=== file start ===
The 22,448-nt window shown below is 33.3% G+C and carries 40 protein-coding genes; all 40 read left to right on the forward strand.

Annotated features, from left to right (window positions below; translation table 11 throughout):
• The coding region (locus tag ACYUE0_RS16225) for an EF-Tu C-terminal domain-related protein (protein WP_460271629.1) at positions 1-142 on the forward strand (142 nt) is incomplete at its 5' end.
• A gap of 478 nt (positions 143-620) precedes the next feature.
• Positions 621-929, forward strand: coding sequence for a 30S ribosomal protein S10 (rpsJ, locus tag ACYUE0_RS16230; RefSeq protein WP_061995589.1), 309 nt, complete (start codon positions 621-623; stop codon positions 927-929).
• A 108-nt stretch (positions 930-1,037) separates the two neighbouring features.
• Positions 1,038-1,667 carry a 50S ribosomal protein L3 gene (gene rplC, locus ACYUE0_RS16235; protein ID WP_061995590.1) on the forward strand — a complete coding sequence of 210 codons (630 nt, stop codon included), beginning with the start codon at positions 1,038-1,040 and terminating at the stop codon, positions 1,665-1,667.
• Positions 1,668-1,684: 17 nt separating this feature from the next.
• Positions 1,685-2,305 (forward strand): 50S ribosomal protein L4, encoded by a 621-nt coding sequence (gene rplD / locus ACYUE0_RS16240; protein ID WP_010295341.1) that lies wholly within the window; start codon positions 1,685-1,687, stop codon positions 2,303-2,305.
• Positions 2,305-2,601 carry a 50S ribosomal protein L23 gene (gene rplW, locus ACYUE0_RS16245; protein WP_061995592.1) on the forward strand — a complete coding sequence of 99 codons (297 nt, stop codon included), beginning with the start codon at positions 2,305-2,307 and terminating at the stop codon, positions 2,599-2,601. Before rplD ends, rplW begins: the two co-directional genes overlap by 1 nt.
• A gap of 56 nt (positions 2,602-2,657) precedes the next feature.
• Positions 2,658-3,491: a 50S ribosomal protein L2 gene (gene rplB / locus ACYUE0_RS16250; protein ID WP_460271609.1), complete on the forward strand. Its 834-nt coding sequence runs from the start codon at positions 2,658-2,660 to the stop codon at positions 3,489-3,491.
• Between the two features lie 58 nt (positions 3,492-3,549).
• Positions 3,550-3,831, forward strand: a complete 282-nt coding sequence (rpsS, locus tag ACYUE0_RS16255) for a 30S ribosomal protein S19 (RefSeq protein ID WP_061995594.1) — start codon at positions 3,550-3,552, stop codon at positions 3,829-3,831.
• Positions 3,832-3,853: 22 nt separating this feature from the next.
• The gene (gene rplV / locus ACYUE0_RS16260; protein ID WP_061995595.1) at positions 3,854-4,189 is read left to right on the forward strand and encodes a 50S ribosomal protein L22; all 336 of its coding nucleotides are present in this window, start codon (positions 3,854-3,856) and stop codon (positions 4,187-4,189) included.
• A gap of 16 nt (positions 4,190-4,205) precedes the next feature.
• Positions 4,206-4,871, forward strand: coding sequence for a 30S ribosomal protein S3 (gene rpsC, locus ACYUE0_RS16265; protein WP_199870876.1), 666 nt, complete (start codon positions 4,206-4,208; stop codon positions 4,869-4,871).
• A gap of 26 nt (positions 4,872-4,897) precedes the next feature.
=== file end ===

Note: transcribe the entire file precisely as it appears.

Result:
The 22,448-nt window shown below is 33.3% G+C and carries 40 protein-coding genes; all 40 read left to right on the forward strand.

Annotated features, from left to right (window positions below; translation table 11 throughout):
• The coding region (locus tag ACYUE0_RS16225) for an EF-Tu C-terminal domain-related protein (protein WP_460271629.1) at positions 1-142 on the forward strand (142 nt) is incomplete at its 5' end.
• A gap of 478 nt (positions 143-620) precedes the next feature.
• Positions 621-929, forward strand: coding sequence for a 30S ribosomal protein S10 (rpsJ, locus tag ACYUE0_RS16230; RefSeq protein WP_061995589.1), 309 nt, complete (start codon positions 621-623; stop codon positions 927-929).
• A 108-nt stretch (positions 930-1,037) separates the two neighbouring features.
• Positions 1,038-1,667 carry a 50S ribosomal protein L3 gene (gene rplC, locus ACYUE0_RS16235; protein ID WP_061995590.1) on the forward strand — a complete coding sequence of 210 codons (630 nt, stop codon included), beginning with the start codon at positions 1,038-1,040 and terminating at the stop codon, positions 1,665-1,667.
• Positions 1,668-1,684: 17 nt separating this feature from the next.
• Positions 1,685-2,305 (forward strand): 50S ribosomal protein L4, encoded by a 621-nt coding sequence (gene rplD / locus ACYUE0_RS16240; protein ID WP_010295341.1) that lies wholly within the window; start codon positions 1,685-1,687, stop codon positions 2,303-2,305.
• Positions 2,305-2,601 carry a 50S ribosomal protein L23 gene (gene rplW, locus ACYUE0_RS16245; protein WP_061995592.1) on the forward strand — a complete coding sequence of 99 codons (297 nt, stop codon included), beginning with the start codon at positions 2,305-2,307 and terminating at the stop codon, positions 2,599-2,601. Before rplD ends, rplW begins: the two co-directional genes overlap by 1 nt.
• A gap of 56 nt (positions 2,602-2,657) precedes the next feature.
• Positions 2,658-3,491: a 50S ribosomal protein L2 gene (gene rplB / locus ACYUE0_RS16250; protein ID WP_460271609.1), complete on the forward strand. Its 834-nt coding sequence runs from the start codon at positions 2,658-2,660 to the stop codon at positions 3,489-3,491.
• Between the two features lie 58 nt (positions 3,492-3,549).
• Positions 3,550-3,831, forward strand: a complete 282-nt coding sequence (rpsS, locus tag ACYUE0_RS16255) for a 30S ribosomal protein S19 (RefSeq protein ID WP_061995594.1) — start codon at positions 3,550-3,552, stop codon at positions 3,829-3,831.
• Positions 3,832-3,853: 22 nt separating this feature from the next.
• The gene (gene rplV / locus ACYUE0_RS16260; protein ID WP_061995595.1) at positions 3,854-4,189 is read left to right on the forward strand and encodes a 50S ribosomal protein L22; all 336 of its coding nucleotides are present in this window, start codon (positions 3,854-3,856) and stop codon (positions 4,187-4,189) included.
• A gap of 16 nt (positions 4,190-4,205) precedes the next feature.
• Positions 4,206-4,871, forward strand: coding sequence for a 30S ribosomal protein S3 (gene rpsC, locus ACYUE0_RS16265; protein WP_199870876.1), 666 nt, complete (start codon positions 4,206-4,208; stop codon positions 4,869-4,871).
• A gap of 26 nt (positions 4,872-4,897) precedes the next feature.